Wednesday, May 17, 2017
Youcat commented through CCC – Question n. 291 – Part II.
(Youcat answer - repeated) A person is capable of distinguishing good actions from bad ones because he possesses reason and a conscience, which enable him to make clear judgments.
A deepening through CCC
(CCC 1752 a) In contrast to the object, the intention resides in the acting subject. Because it lies at the voluntary source of an action and determines it by its end, intention is an element essential to the moral evaluation of an action. The end is the first goal of the intention and indicates the purpose pursued in the action. The intention is a movement of the will toward the end: it is concerned with the goal of the activity. It aims at the good anticipated from the action undertaken.
Reflecting and meditating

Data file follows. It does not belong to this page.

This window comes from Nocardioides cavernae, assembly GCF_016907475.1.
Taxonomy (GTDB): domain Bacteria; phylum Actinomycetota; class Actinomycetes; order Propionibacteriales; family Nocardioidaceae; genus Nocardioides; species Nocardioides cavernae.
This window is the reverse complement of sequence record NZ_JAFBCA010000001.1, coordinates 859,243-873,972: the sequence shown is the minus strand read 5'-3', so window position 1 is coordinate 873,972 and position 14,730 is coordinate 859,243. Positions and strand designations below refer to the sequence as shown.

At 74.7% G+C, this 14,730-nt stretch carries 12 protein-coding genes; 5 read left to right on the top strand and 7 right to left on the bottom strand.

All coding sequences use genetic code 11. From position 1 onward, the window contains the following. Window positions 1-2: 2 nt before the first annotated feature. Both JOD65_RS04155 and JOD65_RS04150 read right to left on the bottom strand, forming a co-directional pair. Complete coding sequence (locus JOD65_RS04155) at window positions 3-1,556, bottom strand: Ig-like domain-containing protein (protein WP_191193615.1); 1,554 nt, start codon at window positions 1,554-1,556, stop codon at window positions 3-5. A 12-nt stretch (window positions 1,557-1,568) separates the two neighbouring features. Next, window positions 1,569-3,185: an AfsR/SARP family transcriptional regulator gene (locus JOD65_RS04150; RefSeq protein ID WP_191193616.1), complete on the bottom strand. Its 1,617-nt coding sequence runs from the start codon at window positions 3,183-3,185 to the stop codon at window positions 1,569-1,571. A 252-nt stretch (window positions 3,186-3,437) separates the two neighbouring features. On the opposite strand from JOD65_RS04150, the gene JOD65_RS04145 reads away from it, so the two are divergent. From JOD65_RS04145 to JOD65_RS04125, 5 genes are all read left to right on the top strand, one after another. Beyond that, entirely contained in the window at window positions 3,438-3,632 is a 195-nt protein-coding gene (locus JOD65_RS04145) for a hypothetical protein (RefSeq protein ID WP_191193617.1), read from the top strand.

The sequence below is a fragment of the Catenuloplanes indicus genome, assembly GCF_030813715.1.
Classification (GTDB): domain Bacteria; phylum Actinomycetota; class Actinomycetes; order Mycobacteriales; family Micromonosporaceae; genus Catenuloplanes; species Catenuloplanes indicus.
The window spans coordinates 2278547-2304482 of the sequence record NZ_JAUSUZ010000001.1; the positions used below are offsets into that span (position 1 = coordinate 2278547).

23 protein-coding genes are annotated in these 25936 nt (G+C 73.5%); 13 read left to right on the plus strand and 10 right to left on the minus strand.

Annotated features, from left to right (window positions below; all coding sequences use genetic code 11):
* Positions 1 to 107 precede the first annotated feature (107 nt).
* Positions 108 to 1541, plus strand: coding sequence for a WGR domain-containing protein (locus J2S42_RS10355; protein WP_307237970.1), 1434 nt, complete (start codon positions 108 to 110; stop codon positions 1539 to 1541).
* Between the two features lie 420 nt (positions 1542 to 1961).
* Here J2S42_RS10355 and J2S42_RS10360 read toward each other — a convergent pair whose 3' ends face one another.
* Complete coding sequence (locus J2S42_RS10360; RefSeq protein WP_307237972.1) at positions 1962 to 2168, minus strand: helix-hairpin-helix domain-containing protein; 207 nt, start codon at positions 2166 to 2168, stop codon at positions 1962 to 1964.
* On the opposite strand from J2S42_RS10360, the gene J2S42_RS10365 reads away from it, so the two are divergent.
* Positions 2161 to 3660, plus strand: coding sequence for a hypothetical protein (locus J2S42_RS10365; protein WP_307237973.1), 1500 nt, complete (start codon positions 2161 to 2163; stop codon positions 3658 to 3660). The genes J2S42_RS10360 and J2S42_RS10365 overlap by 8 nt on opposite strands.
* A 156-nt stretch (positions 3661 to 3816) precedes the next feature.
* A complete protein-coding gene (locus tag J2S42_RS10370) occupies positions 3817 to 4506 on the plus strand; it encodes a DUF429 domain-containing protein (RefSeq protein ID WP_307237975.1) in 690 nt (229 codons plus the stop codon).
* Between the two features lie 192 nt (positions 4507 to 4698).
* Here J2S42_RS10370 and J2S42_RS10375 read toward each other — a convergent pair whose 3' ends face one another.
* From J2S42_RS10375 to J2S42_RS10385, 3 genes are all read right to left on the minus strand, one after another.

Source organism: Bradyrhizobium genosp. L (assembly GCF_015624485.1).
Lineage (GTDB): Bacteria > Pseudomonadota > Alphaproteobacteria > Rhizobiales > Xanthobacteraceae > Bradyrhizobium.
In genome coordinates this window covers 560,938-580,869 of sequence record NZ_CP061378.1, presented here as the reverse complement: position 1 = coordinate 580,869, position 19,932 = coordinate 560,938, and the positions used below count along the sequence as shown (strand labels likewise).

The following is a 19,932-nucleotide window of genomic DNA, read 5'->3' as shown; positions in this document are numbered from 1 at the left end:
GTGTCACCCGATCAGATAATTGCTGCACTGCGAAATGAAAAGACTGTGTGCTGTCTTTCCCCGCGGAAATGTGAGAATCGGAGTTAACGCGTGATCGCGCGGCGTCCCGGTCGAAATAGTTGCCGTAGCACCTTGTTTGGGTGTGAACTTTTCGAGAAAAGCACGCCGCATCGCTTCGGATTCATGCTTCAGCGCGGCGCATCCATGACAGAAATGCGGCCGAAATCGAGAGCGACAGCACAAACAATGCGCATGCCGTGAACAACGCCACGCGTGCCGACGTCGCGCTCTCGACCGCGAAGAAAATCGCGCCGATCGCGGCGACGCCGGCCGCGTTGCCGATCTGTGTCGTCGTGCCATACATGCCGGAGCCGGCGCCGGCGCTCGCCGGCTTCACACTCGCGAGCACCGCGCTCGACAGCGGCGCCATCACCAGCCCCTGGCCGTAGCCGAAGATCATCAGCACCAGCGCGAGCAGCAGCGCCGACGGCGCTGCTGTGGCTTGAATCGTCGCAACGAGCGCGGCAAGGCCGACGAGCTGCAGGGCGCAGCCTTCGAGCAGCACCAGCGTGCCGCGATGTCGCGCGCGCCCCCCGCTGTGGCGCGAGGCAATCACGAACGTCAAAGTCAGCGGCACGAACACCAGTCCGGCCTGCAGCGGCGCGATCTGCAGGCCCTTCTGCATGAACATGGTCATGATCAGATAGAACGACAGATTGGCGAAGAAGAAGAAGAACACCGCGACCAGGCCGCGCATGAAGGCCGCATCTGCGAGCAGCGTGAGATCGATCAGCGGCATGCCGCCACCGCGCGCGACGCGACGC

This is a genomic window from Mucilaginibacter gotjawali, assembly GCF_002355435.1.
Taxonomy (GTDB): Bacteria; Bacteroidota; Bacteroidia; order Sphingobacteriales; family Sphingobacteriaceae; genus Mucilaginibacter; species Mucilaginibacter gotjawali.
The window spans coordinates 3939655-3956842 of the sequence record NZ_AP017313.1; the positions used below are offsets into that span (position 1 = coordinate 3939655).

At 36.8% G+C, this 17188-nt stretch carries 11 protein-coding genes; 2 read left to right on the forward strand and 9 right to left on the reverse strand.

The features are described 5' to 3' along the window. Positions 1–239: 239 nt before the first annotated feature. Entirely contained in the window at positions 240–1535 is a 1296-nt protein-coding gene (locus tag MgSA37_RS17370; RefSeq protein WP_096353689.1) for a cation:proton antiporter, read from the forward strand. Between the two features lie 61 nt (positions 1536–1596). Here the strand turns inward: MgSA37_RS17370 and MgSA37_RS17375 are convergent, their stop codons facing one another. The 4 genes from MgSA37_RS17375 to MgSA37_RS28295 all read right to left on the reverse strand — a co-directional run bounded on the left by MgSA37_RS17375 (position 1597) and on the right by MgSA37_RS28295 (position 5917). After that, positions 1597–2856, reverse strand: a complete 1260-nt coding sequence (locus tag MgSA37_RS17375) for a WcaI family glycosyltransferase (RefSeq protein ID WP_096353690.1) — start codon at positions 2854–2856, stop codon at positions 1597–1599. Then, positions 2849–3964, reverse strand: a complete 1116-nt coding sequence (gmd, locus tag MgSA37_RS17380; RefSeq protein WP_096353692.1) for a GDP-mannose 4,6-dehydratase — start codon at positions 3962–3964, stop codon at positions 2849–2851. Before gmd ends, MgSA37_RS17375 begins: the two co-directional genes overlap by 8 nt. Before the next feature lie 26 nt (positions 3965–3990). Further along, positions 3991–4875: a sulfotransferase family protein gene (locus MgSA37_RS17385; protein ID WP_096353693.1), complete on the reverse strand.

(Youcat comment) The following guidelines make it easier to distinguish good actions from bad ones: (1) What I do must be good; a good intention alone is not enough. Bank robbery is always bad, even if I commit that crime with the good intention of giving the money to poor people. (2) Even when what I do is truly good, if I perform the good action with a bad intention, it makes the whole action bad. If I walk an elderly woman home and help her around the house, that is good. But if I do it while planning a later break-in, that makes the whole action something bad. (3) The circumstances in which someone acts can diminish his responsibility, but they cannot change at all the good or bad character of an action. Hitting one’s mother is always bad, even if the mother has previously shown little love to the child.
(CCC 1752 b) Intention is not limited to directing individual actions, but can guide several actions toward one and the same purpose; it can orient one's whole life toward its ultimate end. For example, a service done with the end of helping one's neighbor can at the same time be inspired by the love of God as the ultimate end of all our actions. One and the same action can also be inspired by several intentions, such as performing a service in order to obtain a favor or to boast about it. (CCC 1757) The object, the intention, and the circumstances make up the three "sources" of the morality of human acts.